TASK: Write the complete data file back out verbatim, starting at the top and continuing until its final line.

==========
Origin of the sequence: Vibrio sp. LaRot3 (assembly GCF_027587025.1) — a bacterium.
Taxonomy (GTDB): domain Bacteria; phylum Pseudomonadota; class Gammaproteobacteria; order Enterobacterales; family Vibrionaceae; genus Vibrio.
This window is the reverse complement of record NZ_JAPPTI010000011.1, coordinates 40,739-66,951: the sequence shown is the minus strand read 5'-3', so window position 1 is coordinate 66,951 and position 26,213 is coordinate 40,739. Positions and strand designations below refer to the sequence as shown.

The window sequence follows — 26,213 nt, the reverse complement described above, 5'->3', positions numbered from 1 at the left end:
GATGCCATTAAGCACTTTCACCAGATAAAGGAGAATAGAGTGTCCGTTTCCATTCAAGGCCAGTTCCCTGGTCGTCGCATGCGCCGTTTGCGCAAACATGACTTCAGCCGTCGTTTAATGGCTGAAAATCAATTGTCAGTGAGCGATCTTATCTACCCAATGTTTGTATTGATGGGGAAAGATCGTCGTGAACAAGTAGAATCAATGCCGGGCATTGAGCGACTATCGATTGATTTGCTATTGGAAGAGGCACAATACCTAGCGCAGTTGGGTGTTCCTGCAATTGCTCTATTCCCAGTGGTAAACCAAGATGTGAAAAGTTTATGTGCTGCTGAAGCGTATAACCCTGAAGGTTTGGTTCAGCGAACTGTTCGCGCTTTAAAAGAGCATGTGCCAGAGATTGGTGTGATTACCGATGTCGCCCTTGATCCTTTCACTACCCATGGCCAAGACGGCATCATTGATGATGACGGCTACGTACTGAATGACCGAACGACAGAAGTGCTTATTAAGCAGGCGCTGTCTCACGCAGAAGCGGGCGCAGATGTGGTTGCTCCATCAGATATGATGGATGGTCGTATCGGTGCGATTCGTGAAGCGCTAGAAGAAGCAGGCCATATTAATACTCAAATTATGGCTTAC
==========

Origin of the sequence: Vibrio sp. LaRot3 (assembly GCF_027587025.1) — a bacterium.
Taxonomy (GTDB): domain Bacteria; phylum Pseudomonadota; class Gammaproteobacteria; order Enterobacterales; family Vibrionaceae; genus Vibrio.
This window is the reverse complement of record NZ_JAPPTI010000011.1, coordinates 40,739-66,951: the sequence shown is the minus strand read 5'-3', so window position 1 is coordinate 66,951 and position 26,213 is coordinate 40,739. Positions and strand designations below refer to the sequence as shown.

The window sequence follows — 26,213 nt, the reverse complement described above, 5'->3', positions numbered from 1 at the left end:
GATGCCATTAAGCACTTTCACCAGATAAAGGAGAATAGAGTGTCCGTTTCCATTCAAGGCCAGTTCCCTGGTCGTCGCATGCGCCGTTTGCGCAAACATGACTTCAGCCGTCGTTTAATGGCTGAAAATCAATTGTCAGTGAGCGATCTTATCTACCCAATGTTTGTATTGATGGGGAAAGATCGTCGTGAACAAGTAGAATCAATGCCGGGCATTGAGCGACTATCGATTGATTTGCTATTGGAAGAGGCACAATACCTAGCGCAGTTGGGTGTTCCTGCAATTGCTCTATTCCCAGTGGTAAACCAAGATGTGAAAAGTTTATGTGCTGCTGAAGCGTATAACCCTGAAGGTTTGGTTCAGCGAACTGTTCGCGCTTTAAAAGAGCATGTGCCAGAGATTGGTGTGATTACCGATGTCGCCCTTGATCCTTTCACTACCCATGGCCAAGACGGCATCATTGATGATGACGGCTACGTACTGAATGACCGAACGACAGAAGTGCTTATTAAGCAGGCGCTGTCTCACGCAGAAGCGGGCGCAGATGTGGTTGCTCCATCAGATATGATGGATGGTCGTATCGGTGCGATTCGTGAAGCGCTAGAAGAAGCAGGCCATATTAATACTCAAATTATGGCTTAC